Google reportedly made it nearly impossible for smartphone users to keep their location data private, according to new un-redacted documents. If that wasn’t concerning enough, Google employees were even confused about it.
According to the documents, which were revealed in relation to an Arizona lawsuit over data collection practices, Google executives and engineers were aware of how difficult it is for smartphone users to keep their location data private.
Fformer vice president of Google Maps, Jack Menzel, went so far as to admit that the only way a user could hide their home and work address from the company was by deliberately setting these locations to random addresses, Insider reports.
Google reportedly made it harder to find popular privacy settings and even pressured phone manufacturers like LG to bury the settings to prevent users from accessing them. Additionally, the documents revealed that Google continued to collect location data from its users even when a number of location-sharing settings were disabled.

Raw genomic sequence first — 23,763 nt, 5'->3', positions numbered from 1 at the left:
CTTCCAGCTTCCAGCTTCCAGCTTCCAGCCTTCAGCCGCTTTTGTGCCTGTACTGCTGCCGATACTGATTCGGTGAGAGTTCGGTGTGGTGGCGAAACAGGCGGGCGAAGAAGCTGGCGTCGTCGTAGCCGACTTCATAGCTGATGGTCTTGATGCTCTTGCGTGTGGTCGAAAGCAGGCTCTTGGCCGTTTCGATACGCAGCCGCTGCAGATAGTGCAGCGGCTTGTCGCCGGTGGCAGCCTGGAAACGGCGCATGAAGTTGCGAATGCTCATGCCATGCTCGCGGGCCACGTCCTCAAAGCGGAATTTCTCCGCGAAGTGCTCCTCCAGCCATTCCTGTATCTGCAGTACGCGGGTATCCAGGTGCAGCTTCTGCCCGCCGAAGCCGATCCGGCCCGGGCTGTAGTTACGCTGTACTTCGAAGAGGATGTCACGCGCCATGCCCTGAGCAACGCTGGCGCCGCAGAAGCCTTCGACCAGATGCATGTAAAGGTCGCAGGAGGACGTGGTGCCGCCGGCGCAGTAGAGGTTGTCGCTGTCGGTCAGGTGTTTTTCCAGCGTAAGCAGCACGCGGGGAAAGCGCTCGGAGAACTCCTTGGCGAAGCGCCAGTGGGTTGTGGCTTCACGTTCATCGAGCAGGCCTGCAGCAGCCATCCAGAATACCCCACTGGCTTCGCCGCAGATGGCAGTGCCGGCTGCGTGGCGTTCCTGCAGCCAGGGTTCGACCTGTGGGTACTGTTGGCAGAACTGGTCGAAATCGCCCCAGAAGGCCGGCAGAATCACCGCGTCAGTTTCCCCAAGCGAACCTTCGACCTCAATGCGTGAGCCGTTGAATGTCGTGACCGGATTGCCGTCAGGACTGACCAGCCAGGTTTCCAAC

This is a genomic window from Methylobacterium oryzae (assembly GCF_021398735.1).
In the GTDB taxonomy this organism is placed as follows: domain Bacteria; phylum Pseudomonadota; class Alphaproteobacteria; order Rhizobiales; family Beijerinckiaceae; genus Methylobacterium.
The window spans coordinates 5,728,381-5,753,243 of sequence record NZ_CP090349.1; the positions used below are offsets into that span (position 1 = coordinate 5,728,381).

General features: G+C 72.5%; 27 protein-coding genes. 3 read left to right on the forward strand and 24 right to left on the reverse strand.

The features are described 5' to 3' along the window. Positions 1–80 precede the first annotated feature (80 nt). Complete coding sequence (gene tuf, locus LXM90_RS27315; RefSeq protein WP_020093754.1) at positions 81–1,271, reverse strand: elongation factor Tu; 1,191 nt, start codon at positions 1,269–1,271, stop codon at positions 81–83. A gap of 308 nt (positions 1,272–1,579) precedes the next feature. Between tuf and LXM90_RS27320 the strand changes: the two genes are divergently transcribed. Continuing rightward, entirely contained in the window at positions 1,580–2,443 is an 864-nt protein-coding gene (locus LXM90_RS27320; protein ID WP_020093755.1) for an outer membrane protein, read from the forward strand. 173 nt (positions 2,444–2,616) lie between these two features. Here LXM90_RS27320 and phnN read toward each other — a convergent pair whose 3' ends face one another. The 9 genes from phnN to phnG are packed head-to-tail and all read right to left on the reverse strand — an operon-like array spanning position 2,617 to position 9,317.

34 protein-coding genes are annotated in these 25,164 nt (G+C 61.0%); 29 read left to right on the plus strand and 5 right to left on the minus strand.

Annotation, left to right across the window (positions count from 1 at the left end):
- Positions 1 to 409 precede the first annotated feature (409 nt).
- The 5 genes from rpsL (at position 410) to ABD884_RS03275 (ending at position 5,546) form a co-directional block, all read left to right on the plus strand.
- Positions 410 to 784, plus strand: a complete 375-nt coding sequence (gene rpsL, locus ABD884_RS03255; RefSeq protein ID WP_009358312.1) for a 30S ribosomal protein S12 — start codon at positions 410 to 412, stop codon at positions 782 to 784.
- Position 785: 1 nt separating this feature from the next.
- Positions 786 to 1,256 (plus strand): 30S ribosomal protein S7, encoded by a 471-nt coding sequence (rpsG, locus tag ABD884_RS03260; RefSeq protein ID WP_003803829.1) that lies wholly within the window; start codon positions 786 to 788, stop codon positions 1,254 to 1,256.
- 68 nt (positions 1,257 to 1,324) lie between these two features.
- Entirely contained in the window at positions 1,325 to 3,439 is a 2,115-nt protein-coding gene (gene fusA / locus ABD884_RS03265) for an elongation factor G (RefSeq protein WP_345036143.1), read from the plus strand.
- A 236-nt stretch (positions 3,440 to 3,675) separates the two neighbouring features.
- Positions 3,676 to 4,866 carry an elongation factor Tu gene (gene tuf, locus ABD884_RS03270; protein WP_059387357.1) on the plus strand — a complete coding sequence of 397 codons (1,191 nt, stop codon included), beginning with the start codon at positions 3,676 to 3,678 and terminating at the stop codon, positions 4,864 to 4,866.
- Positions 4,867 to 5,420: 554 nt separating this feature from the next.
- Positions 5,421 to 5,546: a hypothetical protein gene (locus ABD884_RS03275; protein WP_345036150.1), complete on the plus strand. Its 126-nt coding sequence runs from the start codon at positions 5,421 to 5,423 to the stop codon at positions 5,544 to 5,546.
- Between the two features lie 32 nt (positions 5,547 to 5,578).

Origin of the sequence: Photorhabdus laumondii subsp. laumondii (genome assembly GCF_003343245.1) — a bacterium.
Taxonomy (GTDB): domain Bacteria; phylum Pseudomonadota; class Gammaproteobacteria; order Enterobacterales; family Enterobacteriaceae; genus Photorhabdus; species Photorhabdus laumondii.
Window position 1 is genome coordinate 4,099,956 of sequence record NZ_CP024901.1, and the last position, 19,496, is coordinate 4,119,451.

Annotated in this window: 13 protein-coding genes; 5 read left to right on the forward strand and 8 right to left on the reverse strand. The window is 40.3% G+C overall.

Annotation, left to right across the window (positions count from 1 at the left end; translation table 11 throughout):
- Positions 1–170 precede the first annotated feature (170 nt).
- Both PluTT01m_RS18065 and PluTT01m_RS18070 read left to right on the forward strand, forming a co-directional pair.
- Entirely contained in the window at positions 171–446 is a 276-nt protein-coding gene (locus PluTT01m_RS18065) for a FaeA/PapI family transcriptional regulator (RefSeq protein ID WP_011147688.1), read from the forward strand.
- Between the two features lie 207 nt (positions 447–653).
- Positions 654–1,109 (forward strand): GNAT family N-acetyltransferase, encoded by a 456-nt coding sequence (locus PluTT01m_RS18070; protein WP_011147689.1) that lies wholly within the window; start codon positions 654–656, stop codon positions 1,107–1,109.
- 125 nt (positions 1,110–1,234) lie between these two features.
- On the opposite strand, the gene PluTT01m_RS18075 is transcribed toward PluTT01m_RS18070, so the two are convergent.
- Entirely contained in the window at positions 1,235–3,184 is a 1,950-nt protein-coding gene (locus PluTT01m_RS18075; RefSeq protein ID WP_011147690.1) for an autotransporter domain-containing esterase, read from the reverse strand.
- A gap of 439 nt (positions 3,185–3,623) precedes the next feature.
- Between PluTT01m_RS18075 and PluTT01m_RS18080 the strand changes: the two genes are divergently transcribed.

According to the documents, Google tested different versions of its Android operating system that made it easier for users to locate and disable the privacy settings. After discovering this, Google made a conscious effort to hide the functions deeper in the settings menu in an effort to deter people from accessing them.
To make matters worse for Google, one employee even pointed out that the practices were sketchy at best.
“So there is no way to give a third party app your location and not Google?” one employee said, according to the documents.
“This doesn’t sound like something we would want on the front page of the [New York Times].”
In concerning news, Jen Chai – a senior product manager whose job was literally to oversee the company’s location services – couldn’t explain how the various privacy settings actually interacted.
Although the lawsuit dates back to May 2020, the documents had been redacted until recently.
Last week, a judge ordered a number of sections in the documents to be un-redacted and released to the public after a joint effort from Digital Content Next and News Media Alliance argued that the information that had been redacted was in the public’s interest.
Ultimately, the judge agreed that information regarding how Google collects data, as well as the fact that the data collection techniques were confusing to its own employees, was something Google customers deserved to know.